In our study, we observed a statistical difference in the reduction levels of CK; this may due to the action of ORL on endothelial function and LDL reduction, promoting cardiovascular benefits, and cardioprotection against the I/R25,27. Zhi et al.28 demonstrated by screening that there is an extremely low degree of systemic absorption for orlistat when administered with a hypocaloric, with small levels in plasma and urine. Therefore, we believe that in spite of presenting a low systemic bioavailability, we propose that ORL after reaching plasma promotes inhibition of the lipoprotein lipase enzyme produced by vasculature from skeletal muscles and adipose tissue, thus exerting in addition to local effects on the gastrointestinal tract and systemic effects.

The treatment with ORL was not reversed the increase in serum CK-MB when compared with I/R group. In the literature was not reported association between the use of the orlist and dosage of CK or CK-MB.

The reduction of VA, AVB and LET, and serum levels of CK and LDL produced by treatment during 10 days with pancreatic lipase inhibitor ORL in animals submitted to cardiac I/R injury clearly indicate the cardioprotective activity of ORL.

Conclusions

The reduction of ventricular arrhythmias, atrioventricular block, and lethality and serum levels of creatine kinase produced by treatment with orlistat in animal model of cardiac isquemia/reperfusion injury suggest that ORL could be used as an efficient cardioprotective therapeutic strategy to attenuate myocardial damage related to acute myocardial infarction.

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Financial sources: CNPq, FAPESP and CAPES

1Research performed at Laboratório de Farmacologia Autonômica e Cardiovascular (LabFAC), Department of Pharmacology, Universidade Federal de São Paulo (UNIFESP), Brazil. Part of PhD thesis, Postgraduate Program in Pharmacology. Tutor: Prof. Dr. Afonso Caricati-Neto.

Erratum

http://dx.doi.org/10.1590/s0102-865020180060000007

ORIGINAL ARTICLES

7 - Experimental Surgery

MANUSCRIPT: Cardioprotective effect of lipstatin derivative orlistat on normotensive rats submitted to cardiac ischemia and reperfusion 1

Francisco Sandro Menezes-RodriguesI, Paolo Ruggero ErranteII, Regiane Miranda FerreiraII, José Gustavo Padrão TavaresII, Luciana de PaulaIII, Erisvaldo Amarante AraújoIV, Tânia Carmem Peñaranda GovatoV, Eduardo Hiroshi TikazawaVI, Maria do Carmo Maia ReisVII, Bráulio Luna-FilhoVII, Renato Ribeiro Nogueira FerrazIVIII, Itamar de Souza Oliveira-JúniorIX, Murched Omar TahaIX, Afonso Caricati-NetoX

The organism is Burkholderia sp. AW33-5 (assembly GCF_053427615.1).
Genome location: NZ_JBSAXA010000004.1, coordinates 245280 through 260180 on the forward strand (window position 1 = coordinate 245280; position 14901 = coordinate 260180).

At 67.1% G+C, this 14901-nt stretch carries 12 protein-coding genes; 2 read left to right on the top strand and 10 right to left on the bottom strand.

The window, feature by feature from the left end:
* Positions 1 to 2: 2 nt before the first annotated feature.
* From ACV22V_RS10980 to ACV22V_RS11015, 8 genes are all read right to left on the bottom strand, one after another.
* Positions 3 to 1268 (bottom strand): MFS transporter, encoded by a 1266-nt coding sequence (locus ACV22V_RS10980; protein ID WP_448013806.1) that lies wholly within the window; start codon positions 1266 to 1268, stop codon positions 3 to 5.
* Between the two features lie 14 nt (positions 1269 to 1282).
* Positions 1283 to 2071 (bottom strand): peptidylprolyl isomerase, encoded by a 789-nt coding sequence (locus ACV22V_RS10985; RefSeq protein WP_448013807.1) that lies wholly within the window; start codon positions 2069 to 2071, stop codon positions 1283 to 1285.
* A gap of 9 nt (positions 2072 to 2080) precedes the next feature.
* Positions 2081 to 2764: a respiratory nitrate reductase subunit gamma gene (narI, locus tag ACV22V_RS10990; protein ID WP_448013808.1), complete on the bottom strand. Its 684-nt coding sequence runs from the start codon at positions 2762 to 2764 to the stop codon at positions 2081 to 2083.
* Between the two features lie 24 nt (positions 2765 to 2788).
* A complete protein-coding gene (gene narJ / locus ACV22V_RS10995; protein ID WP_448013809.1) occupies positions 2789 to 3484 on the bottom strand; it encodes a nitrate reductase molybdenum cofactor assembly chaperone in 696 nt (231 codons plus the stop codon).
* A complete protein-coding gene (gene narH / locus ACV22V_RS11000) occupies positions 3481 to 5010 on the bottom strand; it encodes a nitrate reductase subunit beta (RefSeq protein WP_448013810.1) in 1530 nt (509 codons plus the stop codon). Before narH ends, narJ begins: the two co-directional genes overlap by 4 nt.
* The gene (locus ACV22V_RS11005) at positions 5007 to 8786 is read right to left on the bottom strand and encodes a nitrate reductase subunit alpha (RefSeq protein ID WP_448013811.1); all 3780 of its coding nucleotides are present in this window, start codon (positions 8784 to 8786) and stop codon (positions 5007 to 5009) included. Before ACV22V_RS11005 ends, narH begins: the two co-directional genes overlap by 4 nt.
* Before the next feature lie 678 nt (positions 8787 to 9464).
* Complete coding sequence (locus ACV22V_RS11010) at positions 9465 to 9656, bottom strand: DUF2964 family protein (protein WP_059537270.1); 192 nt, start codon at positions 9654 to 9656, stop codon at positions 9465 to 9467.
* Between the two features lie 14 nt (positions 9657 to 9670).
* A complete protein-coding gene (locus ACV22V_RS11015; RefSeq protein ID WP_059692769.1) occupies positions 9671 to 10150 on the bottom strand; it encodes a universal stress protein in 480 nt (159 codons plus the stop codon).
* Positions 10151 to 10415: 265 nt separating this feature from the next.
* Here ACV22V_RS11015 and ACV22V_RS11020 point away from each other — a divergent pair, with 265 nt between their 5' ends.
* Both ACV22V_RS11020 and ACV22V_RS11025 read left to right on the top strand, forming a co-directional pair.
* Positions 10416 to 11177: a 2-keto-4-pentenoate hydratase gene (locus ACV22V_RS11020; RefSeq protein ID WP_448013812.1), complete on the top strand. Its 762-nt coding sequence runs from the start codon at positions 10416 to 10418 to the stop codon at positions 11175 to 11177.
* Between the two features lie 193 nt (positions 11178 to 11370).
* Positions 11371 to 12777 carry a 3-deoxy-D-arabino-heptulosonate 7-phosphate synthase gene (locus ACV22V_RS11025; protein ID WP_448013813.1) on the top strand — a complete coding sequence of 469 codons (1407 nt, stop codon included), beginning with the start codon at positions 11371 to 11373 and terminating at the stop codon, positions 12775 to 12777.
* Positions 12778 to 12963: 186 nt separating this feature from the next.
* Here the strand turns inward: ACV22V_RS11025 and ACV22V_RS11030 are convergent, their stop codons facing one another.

IFellow PhD degree, Postgraduate Program in Pharmacology, Universidade Federal de São Paulo (UNIFESP), Brazil. Conception and design of the study, analysis and interpretation of data, manuscript writing.

IIFellow PhD degree, Postgraduate Program in Pharmacology, UNIFESP, Sao Paulo-SP, Brazil. Pharmacological assays, analysis and interpretation of data.

IIIGraduate student, Universidade Cidade de São Paulo (UNICID), Brazil. Biochemistry assays.

IVBSc, Faculades Metropolitanas Unidas (FMU), Sao Paulo-SP, Brazil. Statistical analysis.

VMSc, Assistant Professor, Department of Pharmacology, FMABC, Santo Andre-SP, Brazil. Pharmacological assays.

VIMD, Department of Public Health, Universidade de Campinas (UNICAMP), Brazil. Surgical procedures.

VIIPhD, Department of Medicine, UNIFESP, Sao Paulo-SP, Brazil. Interpretation of electrocardiogram.

VIIIFellow PhD degree, Postgraduate Program in Management of Health System (PMPA-GSS), Universidade Nove de Julho (UNINOVE), Sao Paulo-SP, Brazil. Critical revision.

IXAssociate Professor, Operative Technique and Experimental Surgery Division, Department of Surgery, UNIFESP, Sao Paulo-SP, Brazil. Critical revision.

XAssociate Professor, Department of Pharmacology, UNIFESP, Sao Paulo-SP, Brazil. Conception and design of the study, critical revision.

Where was it read:

Itamar de Souza Oliveira-Júnior IX

Read:

Itamar Souza de Oliveira-Júnior

Where was it read:

IXAssociate Professor, Operative Technique and Experimental Surgery Division, Department of Surgery, UNIFESP, Sao Paulo-SP, Brazil. Critical revision.

Read:

IXAssociate Professor, Anesthesia, Pain and Intensive Medicine Division, Department of Surgery, UNIFESP, Sao Paulo-SP, Brazil. Critical revision.

Received: February 09, 2018; Revised: April 08, 2018; Accepted: May 12, 2018

Correspondence: Afonso Caricati Neto Laboratório de Farmacologia Autonômica e Cardiovascular, UNIFESP Rua Pedro de Toledo, 699/7º andar 04039-032 São Paulo - SP Brasil caricatineto@gmail.com

Conflict of interest:

none